Tekmira is also utilizing LNP-delivered RNAi as a treatment for chronic Hepatitis B infection, which causes 600,000 deaths worldwide annually and is up to 100 times more infectious than HIV. As well, the company is researching development of an agent to address alcohol use disorder by turning off an enzyme in cells called aldehyde dehydrogenase 2 (ALDH2), which is involved in alcohol metabolism. Turning off the protein produces a byproduct called acetaldehyde that has numerous negative side effects and thus works as a deterrent. (The therapy has been successful in rats.)
Finally, Tekmira has developed an RNAi cancer therapeutic called TKM-PLK1. Polo-like kinase 1 (PLK1) is a natural enzyme that regulates the cell cycle but is overexpressed in tumour cells. TKM-PLK1 is being used to directly target the PLK1 in patients with advanced solid tumours.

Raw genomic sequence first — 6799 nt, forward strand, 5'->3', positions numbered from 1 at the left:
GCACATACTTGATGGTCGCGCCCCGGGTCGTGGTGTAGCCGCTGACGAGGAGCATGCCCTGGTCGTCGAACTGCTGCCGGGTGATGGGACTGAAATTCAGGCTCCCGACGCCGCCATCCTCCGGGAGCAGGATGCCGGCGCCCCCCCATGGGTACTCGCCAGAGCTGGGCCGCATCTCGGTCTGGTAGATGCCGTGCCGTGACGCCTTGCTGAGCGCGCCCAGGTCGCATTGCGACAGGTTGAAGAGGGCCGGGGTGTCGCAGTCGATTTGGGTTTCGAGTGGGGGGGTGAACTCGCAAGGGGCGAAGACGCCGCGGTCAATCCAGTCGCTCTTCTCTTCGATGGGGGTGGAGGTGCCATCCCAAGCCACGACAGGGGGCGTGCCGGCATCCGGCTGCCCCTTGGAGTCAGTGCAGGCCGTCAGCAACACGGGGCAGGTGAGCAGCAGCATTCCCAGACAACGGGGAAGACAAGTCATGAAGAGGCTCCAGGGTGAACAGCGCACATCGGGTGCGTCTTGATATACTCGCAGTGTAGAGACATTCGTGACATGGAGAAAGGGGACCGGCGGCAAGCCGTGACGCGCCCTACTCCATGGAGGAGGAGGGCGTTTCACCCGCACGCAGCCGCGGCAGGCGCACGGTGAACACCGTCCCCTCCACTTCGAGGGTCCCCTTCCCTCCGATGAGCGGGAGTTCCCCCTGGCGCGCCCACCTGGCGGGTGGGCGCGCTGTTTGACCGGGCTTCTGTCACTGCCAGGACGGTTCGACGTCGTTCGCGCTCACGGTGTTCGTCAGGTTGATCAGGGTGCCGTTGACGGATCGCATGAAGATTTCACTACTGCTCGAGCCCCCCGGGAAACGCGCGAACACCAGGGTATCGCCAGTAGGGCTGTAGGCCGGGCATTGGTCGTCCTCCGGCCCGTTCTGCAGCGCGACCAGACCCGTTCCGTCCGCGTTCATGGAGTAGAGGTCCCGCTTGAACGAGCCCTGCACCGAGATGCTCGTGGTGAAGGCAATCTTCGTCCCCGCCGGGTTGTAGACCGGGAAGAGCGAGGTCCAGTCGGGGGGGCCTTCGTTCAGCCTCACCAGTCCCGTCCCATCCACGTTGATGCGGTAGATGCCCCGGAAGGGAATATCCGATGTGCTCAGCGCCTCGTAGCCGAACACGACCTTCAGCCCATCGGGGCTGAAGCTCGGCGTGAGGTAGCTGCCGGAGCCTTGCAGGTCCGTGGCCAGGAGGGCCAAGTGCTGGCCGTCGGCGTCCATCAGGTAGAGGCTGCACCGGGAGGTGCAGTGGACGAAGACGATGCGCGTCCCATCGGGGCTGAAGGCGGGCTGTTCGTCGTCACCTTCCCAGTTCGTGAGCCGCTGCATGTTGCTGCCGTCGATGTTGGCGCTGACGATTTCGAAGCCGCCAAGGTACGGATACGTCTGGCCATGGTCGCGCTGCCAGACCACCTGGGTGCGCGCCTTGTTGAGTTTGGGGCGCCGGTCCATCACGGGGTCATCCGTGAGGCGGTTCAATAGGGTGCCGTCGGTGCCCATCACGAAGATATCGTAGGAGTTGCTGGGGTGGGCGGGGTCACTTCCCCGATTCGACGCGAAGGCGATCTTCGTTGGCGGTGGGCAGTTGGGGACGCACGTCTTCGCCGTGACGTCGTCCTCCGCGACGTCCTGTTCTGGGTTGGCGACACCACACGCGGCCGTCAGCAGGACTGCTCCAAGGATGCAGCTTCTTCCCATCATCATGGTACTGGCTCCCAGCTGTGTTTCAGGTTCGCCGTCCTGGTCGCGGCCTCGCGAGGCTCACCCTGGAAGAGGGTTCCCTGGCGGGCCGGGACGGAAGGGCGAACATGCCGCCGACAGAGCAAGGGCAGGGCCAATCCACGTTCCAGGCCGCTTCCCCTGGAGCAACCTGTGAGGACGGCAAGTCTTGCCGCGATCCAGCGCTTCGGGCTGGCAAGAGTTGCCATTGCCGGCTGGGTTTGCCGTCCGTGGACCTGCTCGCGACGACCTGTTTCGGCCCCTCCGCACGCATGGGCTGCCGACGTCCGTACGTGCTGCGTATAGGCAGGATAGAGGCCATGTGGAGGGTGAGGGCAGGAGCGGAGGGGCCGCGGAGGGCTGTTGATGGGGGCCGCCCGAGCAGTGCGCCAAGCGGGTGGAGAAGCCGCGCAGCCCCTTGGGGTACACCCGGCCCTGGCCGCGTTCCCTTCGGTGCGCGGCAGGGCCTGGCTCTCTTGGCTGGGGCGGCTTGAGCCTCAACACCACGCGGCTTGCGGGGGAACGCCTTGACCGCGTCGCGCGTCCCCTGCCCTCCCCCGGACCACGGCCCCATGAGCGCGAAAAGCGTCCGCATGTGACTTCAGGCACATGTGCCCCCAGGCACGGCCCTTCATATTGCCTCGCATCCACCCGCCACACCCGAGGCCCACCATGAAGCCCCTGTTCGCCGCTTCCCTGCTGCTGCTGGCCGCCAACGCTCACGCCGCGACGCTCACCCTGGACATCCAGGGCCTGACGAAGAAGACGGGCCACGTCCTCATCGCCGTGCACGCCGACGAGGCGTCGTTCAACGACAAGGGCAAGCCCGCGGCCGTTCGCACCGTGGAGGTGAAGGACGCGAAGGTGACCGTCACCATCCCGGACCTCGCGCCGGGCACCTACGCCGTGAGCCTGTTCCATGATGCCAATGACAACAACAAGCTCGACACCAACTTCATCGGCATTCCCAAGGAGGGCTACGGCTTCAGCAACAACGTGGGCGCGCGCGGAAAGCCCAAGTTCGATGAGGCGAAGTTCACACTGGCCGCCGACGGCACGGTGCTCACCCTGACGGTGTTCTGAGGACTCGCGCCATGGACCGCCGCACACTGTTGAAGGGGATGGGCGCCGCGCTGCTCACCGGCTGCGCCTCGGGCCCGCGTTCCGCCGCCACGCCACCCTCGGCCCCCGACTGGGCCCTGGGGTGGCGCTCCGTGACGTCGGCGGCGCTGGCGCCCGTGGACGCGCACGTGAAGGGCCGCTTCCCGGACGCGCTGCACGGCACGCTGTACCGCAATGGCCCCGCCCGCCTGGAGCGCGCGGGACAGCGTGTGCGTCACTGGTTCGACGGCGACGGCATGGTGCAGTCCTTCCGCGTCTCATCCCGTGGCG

One of the benefits of RNAi is that it doesn’t need to lock on to a target. “If you are trying to target something like the PLK1 enzyme in a tumour cell your RNAi trigger molecule is exquisitely specific for only that enzyme,” Murray says. “It’s only going to attack a cell where that enzyme is expressed.” The RNAi’s efficacy is enhanced by the footloose nature of LNP; it will go everywhere and anywhere in the body — similar to small molecule drugs — helping ensure the RNAi drug ends up where it is needed.
Tekmira is playing “a central role in bringing RNAi to reality,” Murray says. “We really enabled the field to develop by bringing the technology to convert the idea into therapeutic products. We are recognized as having made seminal contributions and that’s the thing we’re most proud of.”
And although the company’s products “are still several years away from approval and commercial success, we are well on our way,” Murray adds. It is a goal and destination that the many health practitioners and vulnerable peoples around the world are looking forward to as well.